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As It Becomes an App Platform, Dropbox Gobbles Up More Than One App Startup Per Month

Recent acquisitions include photo app Loom, collaborative document tool Hackpad, corporate chat tool Zulip and social e-book reader Readmill.

Once a simple way to move stuff around between devices and people, Dropbox now wants to be a platform for apps that help people deal more deeply with that stuff.

In addition to a massive hiring spurt and fundraising stockpile, Dropbox has been quietly acquiring startups that make productivity and media apps so their teams can work on similar products internally.

In just the last three months, Dropbox’s acquisitions have included photo app Loom, collaborative document tool Hackpad, corporate chat tool Zulip and social e-book reader Readmill. The first two were undisclosed until now; the latter two had previously leaked out.

The companies each had about 10 employees when Dropbox swooped in to buy them for an undisclosed price. They’re starting to account for a significant portion of Dropbox’s 700-person staff.

While Dropbox has the attraction of being a promising pre-IPO company, it’s also generous with the acquisition offers. “They make it a no-brainer for a lot of these startups to come on board with them,” was how one venture capital source described it.

More than files: Photos, books, collaboration and chat

In some cases, the place to plug a startup team into Dropbox is fairly obvious. Loom was a personal photo stream app. The team of eight, formerly based in Germany and San Francisco, now works on Dropbox’s new Carousel photo app. The Loom product is being shut down, and users will be migrated to Carousel.

Shutting down your app sucks, but Loom co-founder Jan Senderek doesn’t seem too torn up about it. He said Dropbox showed him the Carousel app early in the acquisition conversation. “There was 100 percent alignment of the things we wanted to build and how we wanted to build them,” he said. “For us it was the decision, either we’re going to go into a war with Dropbox — or is it more important that we build this?”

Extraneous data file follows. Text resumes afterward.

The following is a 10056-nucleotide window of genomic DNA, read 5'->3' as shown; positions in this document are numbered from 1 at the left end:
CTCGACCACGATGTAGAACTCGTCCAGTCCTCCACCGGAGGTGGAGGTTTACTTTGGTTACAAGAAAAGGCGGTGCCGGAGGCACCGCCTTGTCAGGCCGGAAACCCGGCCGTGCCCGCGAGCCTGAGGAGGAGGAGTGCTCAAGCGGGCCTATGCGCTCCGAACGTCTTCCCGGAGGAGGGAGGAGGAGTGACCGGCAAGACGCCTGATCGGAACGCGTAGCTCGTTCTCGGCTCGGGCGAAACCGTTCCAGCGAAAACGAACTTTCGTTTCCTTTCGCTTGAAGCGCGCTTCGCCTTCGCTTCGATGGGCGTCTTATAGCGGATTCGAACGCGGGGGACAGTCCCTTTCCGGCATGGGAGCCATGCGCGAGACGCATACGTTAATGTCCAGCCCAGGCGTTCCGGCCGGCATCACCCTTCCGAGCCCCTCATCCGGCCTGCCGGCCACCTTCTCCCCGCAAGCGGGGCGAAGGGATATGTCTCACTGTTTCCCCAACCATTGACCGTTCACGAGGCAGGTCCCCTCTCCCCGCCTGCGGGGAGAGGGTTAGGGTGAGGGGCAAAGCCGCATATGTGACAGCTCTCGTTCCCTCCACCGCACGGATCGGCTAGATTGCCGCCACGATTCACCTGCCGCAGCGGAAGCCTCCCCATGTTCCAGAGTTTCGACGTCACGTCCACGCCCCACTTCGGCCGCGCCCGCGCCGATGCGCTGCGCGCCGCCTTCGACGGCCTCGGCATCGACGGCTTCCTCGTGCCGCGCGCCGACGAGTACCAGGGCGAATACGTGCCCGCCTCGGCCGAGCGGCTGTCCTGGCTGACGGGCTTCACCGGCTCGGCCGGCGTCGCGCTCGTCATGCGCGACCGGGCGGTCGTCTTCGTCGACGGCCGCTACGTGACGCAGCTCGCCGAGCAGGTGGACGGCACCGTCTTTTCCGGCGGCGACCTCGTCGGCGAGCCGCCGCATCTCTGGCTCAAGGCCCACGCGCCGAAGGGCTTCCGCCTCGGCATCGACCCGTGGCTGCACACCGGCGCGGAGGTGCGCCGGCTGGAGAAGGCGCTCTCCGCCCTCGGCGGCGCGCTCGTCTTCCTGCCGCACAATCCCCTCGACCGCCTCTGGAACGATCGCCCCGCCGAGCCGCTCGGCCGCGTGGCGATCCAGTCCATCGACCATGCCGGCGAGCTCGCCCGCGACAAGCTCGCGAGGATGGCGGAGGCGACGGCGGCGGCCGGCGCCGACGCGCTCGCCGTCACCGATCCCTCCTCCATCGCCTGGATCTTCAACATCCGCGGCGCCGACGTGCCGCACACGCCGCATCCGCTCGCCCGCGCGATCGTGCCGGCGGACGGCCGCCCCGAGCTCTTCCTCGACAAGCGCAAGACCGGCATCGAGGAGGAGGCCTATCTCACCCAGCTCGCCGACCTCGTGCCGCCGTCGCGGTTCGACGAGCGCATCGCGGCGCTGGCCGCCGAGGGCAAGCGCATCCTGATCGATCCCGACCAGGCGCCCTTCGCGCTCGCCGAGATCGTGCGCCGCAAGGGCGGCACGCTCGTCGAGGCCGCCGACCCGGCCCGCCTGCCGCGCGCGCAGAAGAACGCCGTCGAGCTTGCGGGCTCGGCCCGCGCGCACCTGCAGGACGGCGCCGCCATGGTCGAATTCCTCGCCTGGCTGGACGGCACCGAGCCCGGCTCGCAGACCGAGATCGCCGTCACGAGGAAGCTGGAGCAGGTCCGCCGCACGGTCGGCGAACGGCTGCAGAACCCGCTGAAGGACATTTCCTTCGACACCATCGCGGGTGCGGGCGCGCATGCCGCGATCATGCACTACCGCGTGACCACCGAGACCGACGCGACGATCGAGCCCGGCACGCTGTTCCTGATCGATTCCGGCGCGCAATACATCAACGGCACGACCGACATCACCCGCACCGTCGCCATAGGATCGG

In other cases, the next step for the acquired startup is more vague. Seven of the 11 Readmill team members — who were also based in Germany — are joining Dropbox. They had built an app that worked across e-books from various sources and vendors.

Members of the Readmill team haven’t yet been assigned to a particular project, said co-founder and CEO Henrik Berggren, whose deal closed just two weeks ago.

But the point for him was that he was guaranteed to have a bigger impact on the world at Dropbox than by trying to change the world of publishing as an independent mobile reading app.

“Readmill was definitely on a slower growth trajectory than we had hoped for, but I think we would have been able to raise another round,” Berggren said. “We didn’t enjoy closing down the product, but what’s important here is to look at all the things that can happen.”

The Hackpad and Zulip products, meanwhile, are being kept alive for the time being — though Zulip had been in private beta, so that’s not saying much.

The Zulip founders were students at MIT at the same time as the Dropbox founders, and since then had sold their software updating startup Ksplice to Oracle. They had come to Silicon Valley to raise a Series A round when they were persuaded by their old classmates to join forces instead.

Meanwhile, Hackpad was a Y Combinator startup that made an online text editor that competes directly with Google Docs. Here are 10 reasons, and five more reasons, that it’s better — at least according to the people who make it.

Hackpad is an obvious play for Dropbox to try to make written files more usable rather than just moving them around. However, it’s worth noting that Dropbox has already said pretty clearly it doesn’t want to make a Microsoft Word clone. Last week it publicly debuted a to-be-released tool called Project Harmony that overlays Dropbox user chat on top of desktop documents, starting with Microsoft Office.